Indefinite and definite articles: definition and examples

indefinite-definite-articles

Okay time for a rather unpopular opinion!
We think grammar is really fun. Grammar is like the rational part of a language. The science behind it. And we think that once you understand the metaphorical ‘2+2’ of grammar so to speak, you get into a place where you become a pro of a language. And that applies to any language. Including English. And anyone learning that language. Including your kids.

As long as their grammar is sound, you will not have to worry about schooling and scolding them at home.
So to help you and your child get there, we thought today we will tell you all about definite and indefinite articles. What they are, what they do, how to use them – the works. No holds barred.

Let us begin with ‘what is an article?’

Basics out of the way first always!
So in grammar, article is a word that you will find adjacent to a noun (just before it in fact) whose job is to tell you whether that noun is a specific noun or a generic one. It applies to noun phrases. Just think of it as an identification tool. That should make it easier to remember what an article really does when it comes to grammar.

Now let us talk about the definition of a definite article.

That was a bit of a tongue-twister right there!
Moving on rather quickly here, a definite article is all about the specifics. When this one appears before a noun, you get to clearly know that the noun being referred to is specific, something that has been alluded to before or previously identified in the flow of sentences.

There is only one single definite article in the English language. Can you guess what it is?
It is the word ‘the’.

We will get definite and indefinite article examples too. But first…

How about we find out what an indefinite article is?

An indefinite article, as you may have guessed by the process of elimination, is that article which denotes the noun it has been used in front of is generic, not specific. This determiner is used in language to introduce something new. Be it an object, an idea or everything in between.

Now there are double the number of indefinite articles than there are definite articles. Which is to say there are two indefinite articles.

These are the words ‘a’ and ‘an’.
And there are certain rules to using each of them.

  • When using ‘a’: Make sure that you use this indefinite article only in front of nouns that begin with a consonant sound. For example, ‘a chair’.
  • When using ‘an’: Before you place it in front of a noun, make sure that the word starts with a vowel or a vowel sound. For example, ‘an apple’, or ‘an honour’.

Now let us get to definite and indefinite articles examples.

If you read carefully, you will find a bunch of different use cases of definite and indefinite articles peppered throughout what we have written so far. After all, articles like ‘the’, ‘a’, and ‘an’ find their way into almost all of the sentences we speak or write. They are almost vital to impeccable sentence construction!

But do not worry. You do not have to rewind and scan this article to find all of those instances. We have a few of them here for you, which you can read to get a hang of the difference between definite and indefinite articles.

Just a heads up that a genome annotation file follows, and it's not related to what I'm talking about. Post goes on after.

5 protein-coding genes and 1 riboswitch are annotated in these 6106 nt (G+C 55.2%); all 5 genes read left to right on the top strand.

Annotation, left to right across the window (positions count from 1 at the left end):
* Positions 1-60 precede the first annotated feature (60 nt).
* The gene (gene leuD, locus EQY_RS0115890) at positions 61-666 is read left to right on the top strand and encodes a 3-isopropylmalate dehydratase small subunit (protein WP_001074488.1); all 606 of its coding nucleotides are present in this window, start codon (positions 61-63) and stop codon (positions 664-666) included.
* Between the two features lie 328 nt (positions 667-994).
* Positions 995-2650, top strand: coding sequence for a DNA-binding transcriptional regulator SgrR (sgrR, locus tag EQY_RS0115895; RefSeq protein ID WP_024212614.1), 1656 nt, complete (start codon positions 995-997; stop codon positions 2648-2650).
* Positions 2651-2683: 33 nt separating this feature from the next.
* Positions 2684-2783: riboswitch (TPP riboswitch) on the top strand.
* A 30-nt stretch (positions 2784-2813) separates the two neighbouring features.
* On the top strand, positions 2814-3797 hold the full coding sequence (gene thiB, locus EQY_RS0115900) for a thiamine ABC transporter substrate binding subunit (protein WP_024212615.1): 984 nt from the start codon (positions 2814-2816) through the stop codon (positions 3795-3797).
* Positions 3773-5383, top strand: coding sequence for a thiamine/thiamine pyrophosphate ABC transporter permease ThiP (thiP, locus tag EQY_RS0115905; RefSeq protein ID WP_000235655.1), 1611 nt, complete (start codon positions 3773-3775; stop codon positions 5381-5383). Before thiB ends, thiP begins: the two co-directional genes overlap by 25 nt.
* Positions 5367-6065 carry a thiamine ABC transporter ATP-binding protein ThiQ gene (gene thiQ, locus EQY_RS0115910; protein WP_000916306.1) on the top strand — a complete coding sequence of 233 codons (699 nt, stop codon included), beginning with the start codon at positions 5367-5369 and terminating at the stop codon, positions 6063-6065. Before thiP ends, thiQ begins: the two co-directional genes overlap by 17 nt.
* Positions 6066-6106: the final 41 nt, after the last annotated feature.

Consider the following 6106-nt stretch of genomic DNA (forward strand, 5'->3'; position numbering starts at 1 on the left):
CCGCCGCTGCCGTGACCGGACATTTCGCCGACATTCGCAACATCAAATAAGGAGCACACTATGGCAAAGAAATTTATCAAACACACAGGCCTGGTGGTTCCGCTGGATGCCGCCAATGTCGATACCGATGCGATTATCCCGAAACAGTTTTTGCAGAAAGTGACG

First up, sentences with definite articles:

  • The crow perched on my window began tapping its beak on the glass.
  • We used the spotted red coloured ball to play with.
  • I needed the book she had borrowed from the library yesterday.

Now let us get into sentences that use indefinite articles:

  • A cat purred softly in the corner by itself.
  • An egg landed straight on the road from the window above.
  • Can you hand me a pair of scissors?

So in the first sentence ‘a cat’ denotes any cat. It is basically a cat the writer does not know so they refer them to as ‘a’ cat. Not specific. The same thing happens with the egg. It was a completely random egg. And then the same rule applies to the third sentence as well. It could be any scissors. The blue one. The green one. The yellow one. Since nothing specific was pointed out, ‘a pair of scissors’ suffices.

Okay, something to note now: the use of definite and indefinite articles can arise within the same paragraph to refer to the same thing.

Confused? What we are trying to say is that a noun’s state can change from a generalised to a specific one within the course of a few sentences. A change that will be denoted by the use of the article before it. Here is an example of this grammatical rule.

“A cat purred softly in the corner. She was playing with a battered ball alone. Yet she looked content. I looked at the cat for a while, admiring her knack to find joy in the simpler things in life.”

See how we went from ‘a’ cat to ‘the’ cat. In the course of the sentences, the writer went from introducing the cat to establishing it as the subject of their writing. Hence, the article changed from indefinite to definite; to denote that the very same cat is being talked about.

This example too should clear up the difference between definite and indefinite articles as you can see the context in which both have been used. After all, the only key difference between them is that one is used for specific things and the other for general things. And to be fair, their names give that away.

The rules of grammar might seem like a lot to process, learn and use but they are actually quite simple when you break them down like we did. Plus, you know the golden rule. The younger you start learning grammar rules, the easier and less complicated it seems! We firmly believe all preschools should start introducing the concept of grammar in small ways, like we do at EuroKids. We are all about making learning language, literature and grammar super fun! Visit us to know more.